The state treasurer says this is no time to be closing prisons. With the prison population at an all-time high, the state needs the space at Tamms and Dwight, says state Treasurer Dan Rutherford. “The governor’s idea of closing facilities when we are already overcrowded is not a good decision for public safety of the inmates or the staff that work there,” he said.
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The governor plans on closing Tamms and Dwight, a super-max facility and a women’s prison respectively, along with youth prisons in Murphysboro and Joliet, and adult transition centers in Carbondale, Decatur and Chicago. Meanwhile, the Department of Corrections inmate population reached 49,154 last weekend, and all-time high. The system is designed to hold 34,000.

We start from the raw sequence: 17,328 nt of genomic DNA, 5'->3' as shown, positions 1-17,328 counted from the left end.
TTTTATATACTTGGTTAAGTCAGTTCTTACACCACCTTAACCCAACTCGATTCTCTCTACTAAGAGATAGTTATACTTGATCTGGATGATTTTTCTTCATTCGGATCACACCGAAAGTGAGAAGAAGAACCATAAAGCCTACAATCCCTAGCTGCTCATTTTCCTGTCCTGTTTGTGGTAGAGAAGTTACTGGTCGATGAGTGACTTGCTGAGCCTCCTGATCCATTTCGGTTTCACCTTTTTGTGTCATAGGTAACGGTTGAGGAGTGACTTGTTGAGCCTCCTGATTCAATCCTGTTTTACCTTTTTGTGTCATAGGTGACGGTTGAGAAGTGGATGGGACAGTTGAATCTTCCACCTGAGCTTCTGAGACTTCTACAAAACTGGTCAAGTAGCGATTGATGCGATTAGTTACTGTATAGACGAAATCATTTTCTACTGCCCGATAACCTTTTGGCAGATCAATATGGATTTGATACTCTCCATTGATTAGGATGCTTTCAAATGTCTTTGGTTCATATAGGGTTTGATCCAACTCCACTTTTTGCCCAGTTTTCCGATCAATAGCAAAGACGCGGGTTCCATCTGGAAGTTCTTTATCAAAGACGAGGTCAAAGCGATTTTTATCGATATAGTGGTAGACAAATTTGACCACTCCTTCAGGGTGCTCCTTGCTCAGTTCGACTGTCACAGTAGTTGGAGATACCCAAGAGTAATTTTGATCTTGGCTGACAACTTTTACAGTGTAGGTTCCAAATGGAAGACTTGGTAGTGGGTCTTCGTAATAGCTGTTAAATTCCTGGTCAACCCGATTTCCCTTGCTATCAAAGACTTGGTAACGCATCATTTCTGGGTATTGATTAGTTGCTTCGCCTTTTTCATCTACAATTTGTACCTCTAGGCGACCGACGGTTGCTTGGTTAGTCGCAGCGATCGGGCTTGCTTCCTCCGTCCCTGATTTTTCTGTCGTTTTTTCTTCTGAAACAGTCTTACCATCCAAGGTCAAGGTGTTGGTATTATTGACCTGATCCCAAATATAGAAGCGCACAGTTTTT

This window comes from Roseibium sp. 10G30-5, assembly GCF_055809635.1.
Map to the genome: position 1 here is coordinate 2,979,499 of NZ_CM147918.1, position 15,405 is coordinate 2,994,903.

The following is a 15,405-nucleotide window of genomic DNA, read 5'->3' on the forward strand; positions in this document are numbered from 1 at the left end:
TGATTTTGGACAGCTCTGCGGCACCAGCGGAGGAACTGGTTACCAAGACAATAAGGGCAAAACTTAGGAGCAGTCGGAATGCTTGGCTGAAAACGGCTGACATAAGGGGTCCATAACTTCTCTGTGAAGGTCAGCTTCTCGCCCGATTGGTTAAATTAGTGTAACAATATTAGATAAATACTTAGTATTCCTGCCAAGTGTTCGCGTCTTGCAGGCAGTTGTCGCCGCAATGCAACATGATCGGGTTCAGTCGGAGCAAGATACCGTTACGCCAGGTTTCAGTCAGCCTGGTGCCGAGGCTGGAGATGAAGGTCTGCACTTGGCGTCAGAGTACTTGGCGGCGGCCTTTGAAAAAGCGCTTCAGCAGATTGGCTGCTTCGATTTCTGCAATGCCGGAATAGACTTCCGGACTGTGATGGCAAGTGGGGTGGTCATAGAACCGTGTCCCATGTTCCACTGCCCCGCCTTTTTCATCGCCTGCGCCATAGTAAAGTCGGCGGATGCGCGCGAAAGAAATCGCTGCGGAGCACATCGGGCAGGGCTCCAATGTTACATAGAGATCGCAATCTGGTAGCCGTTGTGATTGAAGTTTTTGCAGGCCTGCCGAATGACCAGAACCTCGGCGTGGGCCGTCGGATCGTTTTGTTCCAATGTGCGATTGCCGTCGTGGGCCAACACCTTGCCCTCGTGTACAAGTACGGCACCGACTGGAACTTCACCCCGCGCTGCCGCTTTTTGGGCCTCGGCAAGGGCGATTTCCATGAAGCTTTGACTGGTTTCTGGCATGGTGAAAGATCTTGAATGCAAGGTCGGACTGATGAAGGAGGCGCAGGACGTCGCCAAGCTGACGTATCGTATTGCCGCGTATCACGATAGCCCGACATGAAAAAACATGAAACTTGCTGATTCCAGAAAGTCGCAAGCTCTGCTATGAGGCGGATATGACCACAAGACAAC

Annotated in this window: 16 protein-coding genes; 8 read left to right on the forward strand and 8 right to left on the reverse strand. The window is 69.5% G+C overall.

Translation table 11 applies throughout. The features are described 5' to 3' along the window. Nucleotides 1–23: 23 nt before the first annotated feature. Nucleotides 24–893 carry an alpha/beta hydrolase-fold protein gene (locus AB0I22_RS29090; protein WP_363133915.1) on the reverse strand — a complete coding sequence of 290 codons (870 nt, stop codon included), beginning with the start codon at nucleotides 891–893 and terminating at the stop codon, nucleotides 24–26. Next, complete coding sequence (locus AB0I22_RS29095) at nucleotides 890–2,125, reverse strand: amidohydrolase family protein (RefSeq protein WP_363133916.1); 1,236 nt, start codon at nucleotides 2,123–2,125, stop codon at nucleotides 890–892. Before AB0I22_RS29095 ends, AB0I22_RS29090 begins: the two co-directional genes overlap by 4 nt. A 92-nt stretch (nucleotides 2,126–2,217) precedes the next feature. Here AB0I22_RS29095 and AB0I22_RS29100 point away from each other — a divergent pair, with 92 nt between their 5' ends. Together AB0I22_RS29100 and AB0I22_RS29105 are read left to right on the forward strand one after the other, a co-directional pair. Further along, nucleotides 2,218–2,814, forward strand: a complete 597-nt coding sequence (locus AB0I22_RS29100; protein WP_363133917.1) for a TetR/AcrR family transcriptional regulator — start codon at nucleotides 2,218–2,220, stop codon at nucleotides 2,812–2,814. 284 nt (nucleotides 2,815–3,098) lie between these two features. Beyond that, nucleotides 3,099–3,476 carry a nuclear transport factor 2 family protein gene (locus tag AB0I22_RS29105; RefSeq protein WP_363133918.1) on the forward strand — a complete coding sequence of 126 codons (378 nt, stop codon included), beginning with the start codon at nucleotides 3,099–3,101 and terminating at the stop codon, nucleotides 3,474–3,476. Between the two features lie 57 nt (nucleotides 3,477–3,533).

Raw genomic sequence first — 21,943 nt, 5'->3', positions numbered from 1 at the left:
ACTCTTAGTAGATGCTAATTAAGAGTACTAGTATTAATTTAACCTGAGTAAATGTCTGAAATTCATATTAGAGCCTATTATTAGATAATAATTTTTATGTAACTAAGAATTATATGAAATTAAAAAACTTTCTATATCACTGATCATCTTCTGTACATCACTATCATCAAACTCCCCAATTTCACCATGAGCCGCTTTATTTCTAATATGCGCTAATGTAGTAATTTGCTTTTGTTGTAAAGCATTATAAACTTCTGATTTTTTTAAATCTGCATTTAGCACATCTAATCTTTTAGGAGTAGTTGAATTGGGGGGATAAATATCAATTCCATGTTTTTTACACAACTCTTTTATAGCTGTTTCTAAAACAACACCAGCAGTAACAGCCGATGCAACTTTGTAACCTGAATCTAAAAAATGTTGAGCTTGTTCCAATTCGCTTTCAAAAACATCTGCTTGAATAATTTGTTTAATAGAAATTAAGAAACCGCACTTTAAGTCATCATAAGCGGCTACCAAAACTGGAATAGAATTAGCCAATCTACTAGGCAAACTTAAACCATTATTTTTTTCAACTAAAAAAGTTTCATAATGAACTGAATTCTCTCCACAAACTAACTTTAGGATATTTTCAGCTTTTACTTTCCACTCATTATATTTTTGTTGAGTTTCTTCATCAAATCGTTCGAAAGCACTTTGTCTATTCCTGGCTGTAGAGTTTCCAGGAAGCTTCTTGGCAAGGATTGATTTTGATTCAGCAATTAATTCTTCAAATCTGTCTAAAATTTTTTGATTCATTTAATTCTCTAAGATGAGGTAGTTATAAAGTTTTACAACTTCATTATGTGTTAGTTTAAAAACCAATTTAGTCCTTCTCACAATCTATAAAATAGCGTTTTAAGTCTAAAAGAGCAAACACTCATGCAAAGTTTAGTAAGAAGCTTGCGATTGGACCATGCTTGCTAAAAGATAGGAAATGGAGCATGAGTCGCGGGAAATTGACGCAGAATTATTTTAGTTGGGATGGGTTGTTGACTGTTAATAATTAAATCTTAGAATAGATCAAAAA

Rutherford says the state should have a five-year plan for use of its correctional facilities, to see that it gets the most use out of its assets. Gov. Pat Quinn says closing facilities such as Murphysboro has no bearing on crowding, because its population is zero. “We’re not gonna use taxpayers’ money to keep a youth camp open when there are no youth,” the governor said.
The governor says the money saved from closing prisons will be spent on child abuse and neglect investigators and prevention workers in the Department of Children and Family Services. He had hoped to have Tamms closed by the end of August, but the closure has been delayed by litigation filed by the prison workers.